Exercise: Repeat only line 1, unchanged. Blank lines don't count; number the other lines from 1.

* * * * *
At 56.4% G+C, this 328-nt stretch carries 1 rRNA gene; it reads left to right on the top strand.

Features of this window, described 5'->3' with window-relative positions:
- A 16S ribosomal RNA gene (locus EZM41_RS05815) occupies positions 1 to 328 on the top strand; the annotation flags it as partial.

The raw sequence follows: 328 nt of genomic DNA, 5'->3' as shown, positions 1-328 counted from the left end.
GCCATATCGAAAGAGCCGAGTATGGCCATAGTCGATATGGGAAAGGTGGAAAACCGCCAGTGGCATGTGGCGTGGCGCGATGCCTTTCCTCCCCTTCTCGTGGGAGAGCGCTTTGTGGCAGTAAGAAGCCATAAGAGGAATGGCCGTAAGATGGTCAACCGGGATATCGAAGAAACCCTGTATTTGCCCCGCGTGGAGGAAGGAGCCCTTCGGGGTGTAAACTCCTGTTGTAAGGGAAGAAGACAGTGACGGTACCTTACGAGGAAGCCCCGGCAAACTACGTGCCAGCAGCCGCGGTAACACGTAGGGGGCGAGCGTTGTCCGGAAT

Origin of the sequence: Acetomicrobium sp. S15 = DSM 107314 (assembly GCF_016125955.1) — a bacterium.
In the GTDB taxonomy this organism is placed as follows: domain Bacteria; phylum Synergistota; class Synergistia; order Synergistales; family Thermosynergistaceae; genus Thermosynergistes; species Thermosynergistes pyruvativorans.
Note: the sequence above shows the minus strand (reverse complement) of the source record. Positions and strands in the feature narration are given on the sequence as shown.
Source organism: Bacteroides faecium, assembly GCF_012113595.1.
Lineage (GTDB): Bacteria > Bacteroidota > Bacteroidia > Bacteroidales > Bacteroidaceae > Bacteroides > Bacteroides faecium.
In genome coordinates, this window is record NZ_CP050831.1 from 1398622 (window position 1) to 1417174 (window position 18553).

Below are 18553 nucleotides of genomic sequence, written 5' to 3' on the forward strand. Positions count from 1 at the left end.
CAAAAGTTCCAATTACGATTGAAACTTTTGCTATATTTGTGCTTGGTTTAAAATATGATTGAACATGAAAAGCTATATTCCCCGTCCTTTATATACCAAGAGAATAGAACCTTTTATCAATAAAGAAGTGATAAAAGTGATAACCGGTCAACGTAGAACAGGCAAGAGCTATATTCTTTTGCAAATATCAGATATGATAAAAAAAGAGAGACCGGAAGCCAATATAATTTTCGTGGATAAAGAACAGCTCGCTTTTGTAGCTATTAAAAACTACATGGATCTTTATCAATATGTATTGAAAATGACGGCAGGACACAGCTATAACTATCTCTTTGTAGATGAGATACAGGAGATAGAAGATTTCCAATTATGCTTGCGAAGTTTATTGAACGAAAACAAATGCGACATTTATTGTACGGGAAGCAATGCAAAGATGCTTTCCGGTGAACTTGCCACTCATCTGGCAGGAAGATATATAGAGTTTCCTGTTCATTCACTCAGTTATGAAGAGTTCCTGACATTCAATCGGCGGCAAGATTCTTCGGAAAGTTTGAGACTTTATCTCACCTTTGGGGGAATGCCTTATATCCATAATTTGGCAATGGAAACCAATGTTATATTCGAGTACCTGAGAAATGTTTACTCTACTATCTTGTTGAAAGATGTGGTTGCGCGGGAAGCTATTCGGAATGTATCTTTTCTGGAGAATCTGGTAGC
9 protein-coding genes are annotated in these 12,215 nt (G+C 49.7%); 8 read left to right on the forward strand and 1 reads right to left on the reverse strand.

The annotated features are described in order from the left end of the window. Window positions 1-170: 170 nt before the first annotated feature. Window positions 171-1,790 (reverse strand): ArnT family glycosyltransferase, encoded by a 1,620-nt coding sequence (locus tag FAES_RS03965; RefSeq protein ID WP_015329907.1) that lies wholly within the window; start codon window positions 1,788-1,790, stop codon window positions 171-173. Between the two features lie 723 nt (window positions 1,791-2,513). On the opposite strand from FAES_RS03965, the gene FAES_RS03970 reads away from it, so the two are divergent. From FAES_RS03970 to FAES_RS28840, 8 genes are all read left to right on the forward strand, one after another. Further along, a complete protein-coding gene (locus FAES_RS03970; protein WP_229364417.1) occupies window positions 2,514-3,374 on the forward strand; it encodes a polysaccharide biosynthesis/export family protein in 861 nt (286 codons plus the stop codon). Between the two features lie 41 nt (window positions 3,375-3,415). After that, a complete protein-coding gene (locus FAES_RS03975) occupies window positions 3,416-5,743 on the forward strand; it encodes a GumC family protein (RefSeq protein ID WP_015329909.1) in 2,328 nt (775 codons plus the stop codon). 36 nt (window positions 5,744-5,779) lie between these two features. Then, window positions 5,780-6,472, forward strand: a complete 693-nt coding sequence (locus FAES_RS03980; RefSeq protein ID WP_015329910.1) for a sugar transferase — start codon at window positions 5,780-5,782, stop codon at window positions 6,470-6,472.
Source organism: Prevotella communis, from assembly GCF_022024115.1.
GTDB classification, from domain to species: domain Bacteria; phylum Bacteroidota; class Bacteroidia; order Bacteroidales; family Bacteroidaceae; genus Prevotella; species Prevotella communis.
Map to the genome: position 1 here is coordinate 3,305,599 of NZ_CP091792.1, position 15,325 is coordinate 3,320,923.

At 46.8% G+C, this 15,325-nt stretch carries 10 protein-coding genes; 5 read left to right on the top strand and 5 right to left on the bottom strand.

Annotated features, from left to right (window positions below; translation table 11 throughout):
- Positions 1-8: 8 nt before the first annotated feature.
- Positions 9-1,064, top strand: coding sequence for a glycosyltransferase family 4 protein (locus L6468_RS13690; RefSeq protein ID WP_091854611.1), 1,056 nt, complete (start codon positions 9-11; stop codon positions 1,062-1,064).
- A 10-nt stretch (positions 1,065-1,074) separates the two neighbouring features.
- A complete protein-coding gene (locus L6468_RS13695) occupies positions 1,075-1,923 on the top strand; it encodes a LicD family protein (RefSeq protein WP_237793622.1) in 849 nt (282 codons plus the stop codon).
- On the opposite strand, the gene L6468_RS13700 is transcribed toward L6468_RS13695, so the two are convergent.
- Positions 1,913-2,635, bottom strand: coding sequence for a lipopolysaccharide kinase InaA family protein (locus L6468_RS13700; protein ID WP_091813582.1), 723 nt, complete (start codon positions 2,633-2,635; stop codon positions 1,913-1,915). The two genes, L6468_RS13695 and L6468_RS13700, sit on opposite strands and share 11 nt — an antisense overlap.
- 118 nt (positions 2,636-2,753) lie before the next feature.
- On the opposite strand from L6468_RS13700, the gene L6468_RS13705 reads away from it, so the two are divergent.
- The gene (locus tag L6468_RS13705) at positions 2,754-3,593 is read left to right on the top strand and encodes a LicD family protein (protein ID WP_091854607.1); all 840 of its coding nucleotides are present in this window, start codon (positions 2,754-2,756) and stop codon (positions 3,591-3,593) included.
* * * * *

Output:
At 56.4% G+C, this 328-nt stretch carries 1 rRNA gene; it reads left to right on the top strand.